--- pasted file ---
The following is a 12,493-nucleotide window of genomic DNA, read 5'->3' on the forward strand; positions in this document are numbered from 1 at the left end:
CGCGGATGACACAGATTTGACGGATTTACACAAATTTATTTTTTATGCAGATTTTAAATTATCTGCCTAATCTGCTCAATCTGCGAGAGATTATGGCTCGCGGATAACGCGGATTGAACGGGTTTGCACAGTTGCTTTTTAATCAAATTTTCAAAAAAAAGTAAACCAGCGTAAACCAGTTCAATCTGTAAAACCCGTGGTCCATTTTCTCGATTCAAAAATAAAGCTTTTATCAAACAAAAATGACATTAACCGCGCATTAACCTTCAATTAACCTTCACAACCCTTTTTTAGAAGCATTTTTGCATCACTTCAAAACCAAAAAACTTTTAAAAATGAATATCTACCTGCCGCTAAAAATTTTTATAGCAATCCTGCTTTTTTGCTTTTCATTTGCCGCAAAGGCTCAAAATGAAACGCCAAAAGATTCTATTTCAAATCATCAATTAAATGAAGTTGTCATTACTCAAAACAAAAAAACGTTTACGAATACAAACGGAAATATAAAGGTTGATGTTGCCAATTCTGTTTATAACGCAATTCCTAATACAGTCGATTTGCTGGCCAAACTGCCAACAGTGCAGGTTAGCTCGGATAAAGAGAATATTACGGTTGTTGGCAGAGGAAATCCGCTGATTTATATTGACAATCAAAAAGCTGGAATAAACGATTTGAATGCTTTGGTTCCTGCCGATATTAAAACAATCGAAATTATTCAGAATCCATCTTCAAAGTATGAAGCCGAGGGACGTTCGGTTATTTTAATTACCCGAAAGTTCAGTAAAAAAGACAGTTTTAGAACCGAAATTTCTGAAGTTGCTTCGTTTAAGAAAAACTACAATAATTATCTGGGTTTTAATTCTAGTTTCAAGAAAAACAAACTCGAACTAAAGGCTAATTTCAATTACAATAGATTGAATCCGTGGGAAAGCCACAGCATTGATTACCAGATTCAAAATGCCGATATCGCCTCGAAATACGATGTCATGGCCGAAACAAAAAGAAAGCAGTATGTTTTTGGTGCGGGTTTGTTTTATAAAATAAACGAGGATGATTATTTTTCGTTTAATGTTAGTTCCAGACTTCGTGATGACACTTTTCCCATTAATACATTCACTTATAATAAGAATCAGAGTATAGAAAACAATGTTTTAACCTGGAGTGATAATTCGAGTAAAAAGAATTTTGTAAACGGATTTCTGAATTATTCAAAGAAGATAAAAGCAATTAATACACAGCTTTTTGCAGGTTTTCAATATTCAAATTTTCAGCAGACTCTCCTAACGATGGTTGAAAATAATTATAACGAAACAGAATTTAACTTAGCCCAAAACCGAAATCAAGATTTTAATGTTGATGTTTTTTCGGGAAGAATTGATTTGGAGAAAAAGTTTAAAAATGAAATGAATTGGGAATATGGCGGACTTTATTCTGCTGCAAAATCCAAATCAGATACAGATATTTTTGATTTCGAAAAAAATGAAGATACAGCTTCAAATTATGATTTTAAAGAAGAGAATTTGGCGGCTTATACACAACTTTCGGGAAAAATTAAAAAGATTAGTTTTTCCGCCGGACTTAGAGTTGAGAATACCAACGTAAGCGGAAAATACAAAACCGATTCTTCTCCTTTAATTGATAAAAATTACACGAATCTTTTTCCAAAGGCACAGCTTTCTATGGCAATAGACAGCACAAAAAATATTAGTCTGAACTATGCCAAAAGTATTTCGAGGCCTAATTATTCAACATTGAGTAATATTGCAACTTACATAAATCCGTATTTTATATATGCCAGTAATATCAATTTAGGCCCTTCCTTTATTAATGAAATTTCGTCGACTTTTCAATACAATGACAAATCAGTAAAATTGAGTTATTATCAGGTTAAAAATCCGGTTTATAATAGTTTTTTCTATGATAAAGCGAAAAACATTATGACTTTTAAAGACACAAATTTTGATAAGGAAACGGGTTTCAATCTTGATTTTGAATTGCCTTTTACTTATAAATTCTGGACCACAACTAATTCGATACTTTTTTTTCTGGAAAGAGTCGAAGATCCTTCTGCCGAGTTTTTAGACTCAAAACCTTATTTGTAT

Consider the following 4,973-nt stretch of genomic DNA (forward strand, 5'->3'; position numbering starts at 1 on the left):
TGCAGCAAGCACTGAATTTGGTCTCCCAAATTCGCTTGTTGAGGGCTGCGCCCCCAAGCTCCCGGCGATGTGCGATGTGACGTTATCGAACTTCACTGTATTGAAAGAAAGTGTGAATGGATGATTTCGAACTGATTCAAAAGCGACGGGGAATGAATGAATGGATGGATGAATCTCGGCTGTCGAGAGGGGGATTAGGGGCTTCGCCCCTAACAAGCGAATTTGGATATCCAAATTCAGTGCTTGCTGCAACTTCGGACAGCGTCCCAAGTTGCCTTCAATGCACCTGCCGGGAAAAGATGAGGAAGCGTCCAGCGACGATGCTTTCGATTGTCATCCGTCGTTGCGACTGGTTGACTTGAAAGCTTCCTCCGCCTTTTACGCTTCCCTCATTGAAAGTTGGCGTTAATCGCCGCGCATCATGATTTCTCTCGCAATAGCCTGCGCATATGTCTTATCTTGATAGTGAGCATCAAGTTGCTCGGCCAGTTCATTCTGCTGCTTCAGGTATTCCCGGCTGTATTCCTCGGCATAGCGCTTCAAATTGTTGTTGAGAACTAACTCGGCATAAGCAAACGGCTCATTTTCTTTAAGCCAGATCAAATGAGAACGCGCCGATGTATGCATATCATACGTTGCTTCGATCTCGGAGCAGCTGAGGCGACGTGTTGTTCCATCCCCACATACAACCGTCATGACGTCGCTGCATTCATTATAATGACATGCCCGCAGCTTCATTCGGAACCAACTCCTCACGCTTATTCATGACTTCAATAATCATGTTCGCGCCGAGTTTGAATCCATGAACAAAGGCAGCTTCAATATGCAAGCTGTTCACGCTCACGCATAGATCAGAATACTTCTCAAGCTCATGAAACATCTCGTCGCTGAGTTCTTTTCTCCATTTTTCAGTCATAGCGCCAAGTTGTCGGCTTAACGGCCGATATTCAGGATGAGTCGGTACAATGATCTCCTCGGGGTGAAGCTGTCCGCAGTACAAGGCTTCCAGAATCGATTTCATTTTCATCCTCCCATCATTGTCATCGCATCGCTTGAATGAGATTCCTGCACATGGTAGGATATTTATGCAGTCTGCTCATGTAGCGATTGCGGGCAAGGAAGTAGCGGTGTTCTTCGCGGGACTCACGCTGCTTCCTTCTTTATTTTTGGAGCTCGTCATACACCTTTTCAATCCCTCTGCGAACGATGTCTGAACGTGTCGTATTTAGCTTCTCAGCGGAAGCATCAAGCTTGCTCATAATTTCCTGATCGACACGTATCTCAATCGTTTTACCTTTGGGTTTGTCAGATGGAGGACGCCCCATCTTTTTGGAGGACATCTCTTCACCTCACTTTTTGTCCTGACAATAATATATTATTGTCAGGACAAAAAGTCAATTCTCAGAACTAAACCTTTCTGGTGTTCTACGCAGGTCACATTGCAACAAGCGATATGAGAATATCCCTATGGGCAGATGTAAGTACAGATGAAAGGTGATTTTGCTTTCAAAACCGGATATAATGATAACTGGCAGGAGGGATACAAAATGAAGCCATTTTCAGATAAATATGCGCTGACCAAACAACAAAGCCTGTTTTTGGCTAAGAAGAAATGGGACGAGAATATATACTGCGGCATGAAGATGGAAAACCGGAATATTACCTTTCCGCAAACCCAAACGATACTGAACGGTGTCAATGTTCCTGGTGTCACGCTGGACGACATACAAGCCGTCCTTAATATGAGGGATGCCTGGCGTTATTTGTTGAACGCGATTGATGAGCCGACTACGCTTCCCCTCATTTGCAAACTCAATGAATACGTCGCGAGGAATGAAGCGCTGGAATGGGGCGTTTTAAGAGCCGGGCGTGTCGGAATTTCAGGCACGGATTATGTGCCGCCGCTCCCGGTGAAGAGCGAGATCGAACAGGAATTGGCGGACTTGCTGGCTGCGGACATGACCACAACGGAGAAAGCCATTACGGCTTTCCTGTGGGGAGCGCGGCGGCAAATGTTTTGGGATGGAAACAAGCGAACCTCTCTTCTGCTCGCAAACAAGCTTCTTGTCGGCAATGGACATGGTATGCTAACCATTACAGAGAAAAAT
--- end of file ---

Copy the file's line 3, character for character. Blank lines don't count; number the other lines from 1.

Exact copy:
Consider the following 4,973-nt stretch of genomic DNA (forward strand, 5'->3'; position numbering starts at 1 on the left):